Baseball had boomed early in the 1900's. The World Series had finally gotten big among spectators and was drawing a big crowd. Baseball had finally reached the point that they were hoping in the late teens. It seemed like nothing could stunt its growth, that is until one of the greatest events in baseball was controlled by money. The 1919 World Series was the Chicago White Sox against the Cincinnati Red Stockings. Players on the White Sox threw the series for an estimated sum of $100,000. There was much planning leading up to the series, included who would be involved and how the money and other aspects of it would be handled. There was also the series, nine games to be played. Finally there was the aftermath of the whole episode; this includes their punishment from being involved in the scandal. All of these things led to one of the most disappointing moments in baseball history. The Black Sox baseball scandal turned the baseball world upside down.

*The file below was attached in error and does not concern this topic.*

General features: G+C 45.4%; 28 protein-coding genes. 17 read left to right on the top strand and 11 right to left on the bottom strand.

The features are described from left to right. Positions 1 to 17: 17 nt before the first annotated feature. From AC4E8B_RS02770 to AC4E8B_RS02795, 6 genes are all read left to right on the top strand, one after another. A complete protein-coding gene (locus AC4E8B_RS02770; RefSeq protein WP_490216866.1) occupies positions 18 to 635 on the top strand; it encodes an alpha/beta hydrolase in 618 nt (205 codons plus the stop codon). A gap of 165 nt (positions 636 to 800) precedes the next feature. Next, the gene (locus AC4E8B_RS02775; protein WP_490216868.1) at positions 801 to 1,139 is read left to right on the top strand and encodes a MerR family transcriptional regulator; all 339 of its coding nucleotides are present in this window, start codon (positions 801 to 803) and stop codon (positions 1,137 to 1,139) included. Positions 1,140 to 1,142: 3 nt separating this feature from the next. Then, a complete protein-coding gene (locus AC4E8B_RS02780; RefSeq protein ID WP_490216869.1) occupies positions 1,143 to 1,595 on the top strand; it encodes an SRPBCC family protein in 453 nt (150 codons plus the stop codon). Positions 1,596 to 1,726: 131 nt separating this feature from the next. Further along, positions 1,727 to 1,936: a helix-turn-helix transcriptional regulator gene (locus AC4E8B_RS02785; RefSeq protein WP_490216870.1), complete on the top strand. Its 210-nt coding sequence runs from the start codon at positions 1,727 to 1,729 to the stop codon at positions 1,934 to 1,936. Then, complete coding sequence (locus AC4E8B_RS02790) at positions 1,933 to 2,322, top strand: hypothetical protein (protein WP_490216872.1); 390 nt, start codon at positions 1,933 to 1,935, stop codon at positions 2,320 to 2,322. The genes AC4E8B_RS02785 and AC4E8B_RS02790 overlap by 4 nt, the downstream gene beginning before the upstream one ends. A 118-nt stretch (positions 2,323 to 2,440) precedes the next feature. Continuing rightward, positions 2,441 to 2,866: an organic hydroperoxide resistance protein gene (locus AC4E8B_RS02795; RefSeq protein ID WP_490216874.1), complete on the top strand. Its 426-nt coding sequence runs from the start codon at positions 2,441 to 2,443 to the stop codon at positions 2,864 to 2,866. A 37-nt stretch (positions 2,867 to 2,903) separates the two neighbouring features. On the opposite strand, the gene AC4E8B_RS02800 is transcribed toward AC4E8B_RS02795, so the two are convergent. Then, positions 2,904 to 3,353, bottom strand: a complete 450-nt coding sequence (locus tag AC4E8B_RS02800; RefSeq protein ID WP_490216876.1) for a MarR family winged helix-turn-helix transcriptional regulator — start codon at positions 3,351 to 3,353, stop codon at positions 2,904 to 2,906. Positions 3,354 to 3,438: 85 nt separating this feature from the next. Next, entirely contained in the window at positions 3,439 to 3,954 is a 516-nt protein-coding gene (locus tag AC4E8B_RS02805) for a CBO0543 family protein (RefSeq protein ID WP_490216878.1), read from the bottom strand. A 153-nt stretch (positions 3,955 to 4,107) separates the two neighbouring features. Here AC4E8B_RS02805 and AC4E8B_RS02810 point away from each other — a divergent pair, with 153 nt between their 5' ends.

In 1919 the World Series was to be held in October. The Chicago White Sox were set to play. The White Sox were one of the best teams in the league that year. They had many good players. But with all of the talent that they had they were not getting paid what they deserved. Many of them got paid what rookies or less talented players made. This pushed players into doing something to make them money. Dan Gutman points out that "The White Sox were susceptible to the first smart gamblers to come along (173)."" Three weeks before the series started first baseman Charles Gandil contacts a gambler named Joseph Sullivan. Gandil tells Sullivan that the World Series could be thrown if the right amount of money was involved. Gandil gets in touch with his teammates after his conversation with Sullivan. He talks to shortstop Swede Risberg, outfielders Joe Jackson, and Oscar Felsch, pitchers Eddie Cicotte and Lefty Williams, third baseman Buck Weaver, shortstop Swede Risberg, and utility player Fred McMullin.